the most fantastic regions of rhythm, hitherto undreamed. Tone, timbre,
intensity, rhythm, variety in color, all, all will be in it; and how
much more subtly expressed than by your modern orchestra, with its
blare, blow, bang and scratch. And what great thoughts I have
expressed! I have gone beyond Berlioz, Wagner and Richard Strauss. I
have discovered rhythms, Asiatic in origin, that will plunge you into
midnight woe; rhythms rescued from the Greeks of old, that will drive
you into panting dance; rhythms that will make drunkards of sober men,
warriors of cowards, harlots of angels. I can intoxicate, dazzle, burn,
madden you. Why? Because all music is rhythm. It is the skeleton, the
structure of life, love, the cosmos. God! how I will exult, even if my
skin crackles in hell-fire, when the children of the earth listen to my
Tympani Symphony, and go crazy with its tappings!...
I have led a shiftless, uneventful life, yet I envy no one, for I am
the genius of a new artbut stay a moment! An uneventful life, did I
say? Alas! my life has been one long, desperate effort to forget her,
to forget my love, my wife. My God! I can see her face now, when she
flashed across my sight at a provincial circus. It was in France. I was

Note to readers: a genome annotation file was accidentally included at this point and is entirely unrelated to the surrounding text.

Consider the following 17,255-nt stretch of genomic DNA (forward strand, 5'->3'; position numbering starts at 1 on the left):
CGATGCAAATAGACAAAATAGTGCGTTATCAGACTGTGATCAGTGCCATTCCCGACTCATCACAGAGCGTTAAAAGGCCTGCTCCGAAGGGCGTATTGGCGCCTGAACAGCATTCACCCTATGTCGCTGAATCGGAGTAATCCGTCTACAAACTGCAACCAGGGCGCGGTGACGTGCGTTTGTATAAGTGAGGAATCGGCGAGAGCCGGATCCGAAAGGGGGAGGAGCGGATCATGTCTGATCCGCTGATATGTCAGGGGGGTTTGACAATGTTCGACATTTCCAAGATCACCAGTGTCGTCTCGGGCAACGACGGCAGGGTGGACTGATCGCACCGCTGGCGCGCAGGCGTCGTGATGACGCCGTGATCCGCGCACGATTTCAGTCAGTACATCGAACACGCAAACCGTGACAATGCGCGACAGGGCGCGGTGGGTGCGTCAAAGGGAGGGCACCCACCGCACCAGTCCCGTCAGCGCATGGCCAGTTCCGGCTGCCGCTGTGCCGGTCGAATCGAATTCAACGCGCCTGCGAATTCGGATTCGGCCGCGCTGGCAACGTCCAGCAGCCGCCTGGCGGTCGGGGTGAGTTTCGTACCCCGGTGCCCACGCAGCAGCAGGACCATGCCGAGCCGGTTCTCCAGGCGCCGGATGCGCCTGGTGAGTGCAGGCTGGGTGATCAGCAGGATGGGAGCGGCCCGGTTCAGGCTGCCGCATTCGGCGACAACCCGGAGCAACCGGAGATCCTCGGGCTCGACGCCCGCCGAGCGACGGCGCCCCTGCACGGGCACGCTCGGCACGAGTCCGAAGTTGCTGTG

a young man drum-mad, and went to the circus to beguile my time, for I
couldn't practise all day. Then I saw herMlle. Léontine, the Aërial
Virtuoso of the Century, the playbills called her. She was fair and
slim, and Heaven had smiled into her eyes.
I am a poet, you see. Her hair was the color of tender wheat and her
feet twinkled star-wise when she walked. She was my first, my only
love, my life, my wife. She loved me, she told me so soon after we
became acquainted, and I believed her; I believe her now, sometimes,
when I strike softly the skins of my dear little drum children. We soon
married. There were no impediments on my side; my parents were dead and
I had a little ready money. I gave it all to her. She took it and
They were so handy in case of hard luck, she said, and smiled. I
smiled, too, and kissed her.
I kissed her very often, and was so desperately in love with her